45. McQuellon RP, Wells M, Hoffman S, et al.: Reducing distress in cancer patients with an orientation program. Psychooncology 7 (3): 207-17, 1998 May-Jun.
46. Schnur JB, Bovbjerg DH, David D, et al.: Hypnosis decreases presurgical distress in excisional breast biopsy patients. Anesth Analg 106 (2): 440-4, table of contents, 2008.
47. Wise M, Han JY, Shaw B, et al.: Effects of using online narrative and didactic information on healthcare participation for breast cancer patients. Patient Educ Couns 70 (3): 348-56, 2008.

The Adjustment Disorders

The adjustment disorders, a diagnostic category of the American Psychiatric Association's Diagnostic and Statistical Manual of Mental Disorders (DSM-IV),[1] are defined as reactions to an identifiable psychosocial stressor (e.g., cancer diagnosis) with a degree of psychopathology that is less severe than diagnosable mental disorders such as major depressive disorder or generalized anxiety disorder and yet are "in excess of what would be expected" or result in "significant impairment in social or occupational functioning."

Diagnostic Criteria for the Adjustment Disorders

  • CRITERION A. The development of emotional or behavioral symptoms in response to an identifiable stressor(s) occurring within 3 months of the onset of the stressor(s).
  • CRITERION B. These symptoms or behaviors are clinically significant as evidenced by either of the following:
    • Marked distress that is in excess of what would be expected from exposure to the stressor.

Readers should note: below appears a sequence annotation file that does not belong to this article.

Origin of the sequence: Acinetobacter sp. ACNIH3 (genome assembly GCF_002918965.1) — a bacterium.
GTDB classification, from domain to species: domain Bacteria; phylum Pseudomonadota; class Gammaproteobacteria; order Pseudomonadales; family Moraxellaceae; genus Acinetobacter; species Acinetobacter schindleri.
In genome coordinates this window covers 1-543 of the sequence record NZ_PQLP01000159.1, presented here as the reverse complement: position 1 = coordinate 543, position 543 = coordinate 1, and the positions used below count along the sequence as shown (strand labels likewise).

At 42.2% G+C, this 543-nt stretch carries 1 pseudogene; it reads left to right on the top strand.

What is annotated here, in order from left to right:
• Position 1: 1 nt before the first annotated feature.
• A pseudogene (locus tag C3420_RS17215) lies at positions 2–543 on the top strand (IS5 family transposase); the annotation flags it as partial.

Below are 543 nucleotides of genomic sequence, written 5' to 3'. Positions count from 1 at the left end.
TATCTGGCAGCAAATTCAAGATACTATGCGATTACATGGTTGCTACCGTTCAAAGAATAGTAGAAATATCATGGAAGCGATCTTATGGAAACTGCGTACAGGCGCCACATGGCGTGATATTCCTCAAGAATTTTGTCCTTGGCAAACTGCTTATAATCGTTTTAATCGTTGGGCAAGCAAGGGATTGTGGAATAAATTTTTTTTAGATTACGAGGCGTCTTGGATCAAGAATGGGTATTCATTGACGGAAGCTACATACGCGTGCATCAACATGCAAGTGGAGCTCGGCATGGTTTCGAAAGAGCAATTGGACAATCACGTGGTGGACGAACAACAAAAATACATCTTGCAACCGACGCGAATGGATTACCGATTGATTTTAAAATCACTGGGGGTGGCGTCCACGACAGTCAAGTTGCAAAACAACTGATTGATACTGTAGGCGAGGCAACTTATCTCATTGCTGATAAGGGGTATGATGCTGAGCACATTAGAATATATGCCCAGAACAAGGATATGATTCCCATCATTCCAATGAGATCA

• Significant impairment in social or occupational (academic) functioning.
  • CRITERION C. The stress-related disturbance does not meet the criteria for another specific Axis I disorder and is not merely an exacerbation of a preexisting Axis I or Axis II disorder.
  • CRITERION D. The symptoms do not represent bereavement.
  • CRITERION E. Once the stressor (or its consequences) has terminated, the symptoms do not persist for more than an additional 6 months. Specify:
    • ACUTE if the disturbance lasts less than 6 months.
    • CHRONIC if the disturbance lasts for 6 months or longer.
  • Specific subtypes represent the predominant symptoms and include:
    • With depressed mood.
    • With anxiety.
    • With mixed anxiety and depressed mood.
    • With disturbance of conduct.
    • With mixed disturbance of emotions and conduct unspecified.

Adapted from American Psychiatric Association, 2000.[1]